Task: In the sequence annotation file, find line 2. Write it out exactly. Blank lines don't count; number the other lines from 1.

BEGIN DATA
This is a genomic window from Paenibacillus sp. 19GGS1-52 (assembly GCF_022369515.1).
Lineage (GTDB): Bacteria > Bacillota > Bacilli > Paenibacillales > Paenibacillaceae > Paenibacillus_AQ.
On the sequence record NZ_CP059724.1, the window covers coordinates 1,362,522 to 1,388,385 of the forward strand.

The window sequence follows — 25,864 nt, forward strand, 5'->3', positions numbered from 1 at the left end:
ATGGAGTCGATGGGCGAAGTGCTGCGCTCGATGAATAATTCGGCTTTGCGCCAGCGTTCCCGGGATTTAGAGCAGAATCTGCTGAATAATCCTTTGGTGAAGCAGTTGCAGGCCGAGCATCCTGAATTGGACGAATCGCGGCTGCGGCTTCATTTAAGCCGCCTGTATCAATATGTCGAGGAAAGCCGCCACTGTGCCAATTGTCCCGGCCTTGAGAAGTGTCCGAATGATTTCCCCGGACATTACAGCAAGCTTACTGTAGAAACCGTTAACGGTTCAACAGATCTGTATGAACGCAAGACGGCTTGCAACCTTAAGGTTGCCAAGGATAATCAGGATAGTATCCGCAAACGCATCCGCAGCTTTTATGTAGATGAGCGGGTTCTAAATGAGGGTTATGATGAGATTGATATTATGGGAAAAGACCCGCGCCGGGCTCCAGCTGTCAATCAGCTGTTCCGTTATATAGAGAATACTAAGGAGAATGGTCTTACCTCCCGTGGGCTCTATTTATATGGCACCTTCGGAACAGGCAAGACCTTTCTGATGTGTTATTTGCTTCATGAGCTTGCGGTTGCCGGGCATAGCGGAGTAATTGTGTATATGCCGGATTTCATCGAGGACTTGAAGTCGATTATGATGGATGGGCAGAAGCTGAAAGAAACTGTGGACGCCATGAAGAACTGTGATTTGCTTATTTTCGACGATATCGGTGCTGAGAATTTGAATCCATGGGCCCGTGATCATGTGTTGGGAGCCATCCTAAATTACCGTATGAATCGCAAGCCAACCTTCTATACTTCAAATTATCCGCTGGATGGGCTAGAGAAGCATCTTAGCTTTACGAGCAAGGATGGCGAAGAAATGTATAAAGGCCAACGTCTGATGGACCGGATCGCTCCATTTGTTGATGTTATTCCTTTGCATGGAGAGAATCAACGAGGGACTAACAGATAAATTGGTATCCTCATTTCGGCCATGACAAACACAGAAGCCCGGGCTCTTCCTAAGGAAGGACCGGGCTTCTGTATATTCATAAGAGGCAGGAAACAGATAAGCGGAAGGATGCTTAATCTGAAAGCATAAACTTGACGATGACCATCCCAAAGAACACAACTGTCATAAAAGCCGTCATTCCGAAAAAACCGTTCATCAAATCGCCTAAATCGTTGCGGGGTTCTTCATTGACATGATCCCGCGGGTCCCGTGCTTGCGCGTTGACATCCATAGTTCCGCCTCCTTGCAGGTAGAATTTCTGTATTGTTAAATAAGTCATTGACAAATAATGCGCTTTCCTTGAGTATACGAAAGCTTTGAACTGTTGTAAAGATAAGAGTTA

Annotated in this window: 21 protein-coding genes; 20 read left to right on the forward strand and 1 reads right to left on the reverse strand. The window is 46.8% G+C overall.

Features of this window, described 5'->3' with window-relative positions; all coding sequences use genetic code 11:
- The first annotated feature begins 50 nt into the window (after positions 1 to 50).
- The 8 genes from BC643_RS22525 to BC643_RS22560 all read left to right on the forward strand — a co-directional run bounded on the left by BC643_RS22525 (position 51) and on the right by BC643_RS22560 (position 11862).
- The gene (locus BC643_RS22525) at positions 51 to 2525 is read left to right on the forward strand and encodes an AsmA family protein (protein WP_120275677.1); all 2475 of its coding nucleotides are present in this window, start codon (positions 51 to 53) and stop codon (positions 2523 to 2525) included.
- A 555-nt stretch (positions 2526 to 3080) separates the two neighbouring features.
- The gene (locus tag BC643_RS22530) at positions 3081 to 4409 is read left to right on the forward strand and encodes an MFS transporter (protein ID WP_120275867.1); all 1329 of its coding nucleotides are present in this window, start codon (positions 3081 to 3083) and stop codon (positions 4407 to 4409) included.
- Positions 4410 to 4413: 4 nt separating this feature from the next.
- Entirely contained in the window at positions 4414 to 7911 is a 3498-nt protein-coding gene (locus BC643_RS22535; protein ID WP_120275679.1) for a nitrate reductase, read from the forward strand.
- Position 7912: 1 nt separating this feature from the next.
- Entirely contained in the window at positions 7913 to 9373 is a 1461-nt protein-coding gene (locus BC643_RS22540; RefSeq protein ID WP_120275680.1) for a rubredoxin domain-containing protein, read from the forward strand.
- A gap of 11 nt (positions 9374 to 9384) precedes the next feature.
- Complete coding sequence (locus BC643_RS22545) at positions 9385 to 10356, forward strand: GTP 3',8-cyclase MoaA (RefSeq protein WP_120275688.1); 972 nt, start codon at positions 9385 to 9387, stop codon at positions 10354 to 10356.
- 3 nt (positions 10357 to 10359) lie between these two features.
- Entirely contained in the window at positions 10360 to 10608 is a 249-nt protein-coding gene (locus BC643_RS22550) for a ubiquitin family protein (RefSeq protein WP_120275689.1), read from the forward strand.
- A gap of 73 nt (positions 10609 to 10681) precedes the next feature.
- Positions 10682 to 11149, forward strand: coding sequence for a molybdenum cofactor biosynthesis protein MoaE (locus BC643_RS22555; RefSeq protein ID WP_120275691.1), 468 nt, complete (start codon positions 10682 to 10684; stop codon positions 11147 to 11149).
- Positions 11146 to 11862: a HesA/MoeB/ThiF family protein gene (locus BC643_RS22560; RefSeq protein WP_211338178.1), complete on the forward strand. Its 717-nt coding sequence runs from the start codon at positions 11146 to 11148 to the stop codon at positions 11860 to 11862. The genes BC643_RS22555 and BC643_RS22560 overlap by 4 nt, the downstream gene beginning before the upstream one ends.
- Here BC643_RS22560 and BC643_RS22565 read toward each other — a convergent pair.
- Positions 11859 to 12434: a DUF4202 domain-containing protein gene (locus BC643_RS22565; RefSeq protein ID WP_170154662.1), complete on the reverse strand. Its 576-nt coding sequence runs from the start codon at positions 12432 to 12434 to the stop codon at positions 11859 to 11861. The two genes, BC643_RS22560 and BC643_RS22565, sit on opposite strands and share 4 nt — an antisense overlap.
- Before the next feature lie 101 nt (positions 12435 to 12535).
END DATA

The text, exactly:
Lineage (GTDB): Bacteria > Bacillota > Bacilli > Paenibacillales > Paenibacillaceae > Paenibacillus_AQ.